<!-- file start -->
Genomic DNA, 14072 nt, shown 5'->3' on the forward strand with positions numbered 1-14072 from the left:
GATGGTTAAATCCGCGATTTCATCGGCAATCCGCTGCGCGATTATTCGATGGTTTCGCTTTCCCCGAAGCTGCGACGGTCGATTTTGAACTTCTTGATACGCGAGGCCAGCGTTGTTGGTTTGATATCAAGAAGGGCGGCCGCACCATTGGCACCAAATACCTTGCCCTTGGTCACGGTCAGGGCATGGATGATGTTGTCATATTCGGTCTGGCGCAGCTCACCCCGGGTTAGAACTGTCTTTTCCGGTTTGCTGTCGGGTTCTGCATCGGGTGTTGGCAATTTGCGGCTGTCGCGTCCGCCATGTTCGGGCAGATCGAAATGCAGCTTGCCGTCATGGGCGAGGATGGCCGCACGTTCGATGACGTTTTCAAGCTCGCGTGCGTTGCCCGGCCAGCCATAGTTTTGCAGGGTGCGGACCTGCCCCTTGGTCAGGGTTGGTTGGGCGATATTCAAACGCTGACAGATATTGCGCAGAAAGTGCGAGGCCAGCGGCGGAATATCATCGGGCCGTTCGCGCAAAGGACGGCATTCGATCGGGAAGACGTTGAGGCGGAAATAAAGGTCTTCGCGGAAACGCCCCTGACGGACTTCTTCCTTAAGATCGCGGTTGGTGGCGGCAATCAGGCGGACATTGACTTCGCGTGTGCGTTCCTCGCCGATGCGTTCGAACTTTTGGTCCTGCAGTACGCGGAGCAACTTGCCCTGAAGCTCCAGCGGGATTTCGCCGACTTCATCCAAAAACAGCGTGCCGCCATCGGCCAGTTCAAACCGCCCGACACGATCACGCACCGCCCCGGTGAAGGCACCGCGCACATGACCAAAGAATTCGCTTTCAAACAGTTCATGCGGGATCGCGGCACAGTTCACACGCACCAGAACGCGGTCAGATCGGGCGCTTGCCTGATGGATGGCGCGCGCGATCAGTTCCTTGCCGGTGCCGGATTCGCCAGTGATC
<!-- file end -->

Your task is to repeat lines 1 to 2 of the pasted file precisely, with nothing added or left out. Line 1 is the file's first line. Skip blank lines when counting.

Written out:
Genomic DNA, 14072 nt, shown 5'->3' on the forward strand with positions numbered 1-14072 from the left:
GATGGTTAAATCCGCGATTTCATCGGCAATCCGCTGCGCGATTATTCGATGGTTTCGCTTTCCCCGAAGCTGCGACGGTCGATTTTGAACTTCTTGATACGCGAGGCCAGCGTTGTTGGTTTGATATCAAGAAGGGCGGCCGCACCATTGGCACCAAATACCTTGCCCTTGGTCACGGTCAGGGCATGGATGATGTTGTCATATTCGGTCTGGCGCAGCTCACCCCGGGTTAGAACTGTCTTTTCCGGTTTGCTGTCGGGTTCTGCATCGGGTGTTGGCAATTTGCGGCTGTCGCGTCCGCCATGTTCGGGCAGATCGAAATGCAGCTTGCCGTCATGGGCGAGGATGGCCGCACGTTCGATGACGTTTTCAAGCTCGCGTGCGTTGCCCGGCCAGCCATAGTTTTGCAGGGTGCGGACCTGCCCCTTGGTCAGGGTTGGTTGGGCGATATTCAAACGCTGACAGATATTGCGCAGAAAGTGCGAGGCCAGCGGCGGAATATCATCGGGCCGTTCGCGCAAAGGACGGCATTCGATCGGGAAGACGTTGAGGCGGAAATAAAGGTCTTCGCGGAAACGCCCCTGACGGACTTCTTCCTTAAGATCGCGGTTGGTGGCGGCAATCAGGCGGACATTGACTTCGCGTGTGCGTTCCTCGCCGATGCGTTCGAACTTTTGGTCCTGCAGTACGCGGAGCAACTTGCCCTGAAGCTCCAGCGGGATTTCGCCGACTTCATCCAAAAACAGCGTGCCGCCATCGGCCAGTTCAAACCGCCCGACACGATCACGCACCGCCCCGGTGAAGGCACCGCGCACATGACCAAAGAATTCGCTTTCAAACAGTTCATGCGGGATCGCGGCACAGTTCACACGCACCAGAACGCGGTCAGATCGGGCGCTTGCCTGATGGATGGCGCGCGCGATCAGTTCCTTGCCGGTGCCGGATTCGCCAGTGATC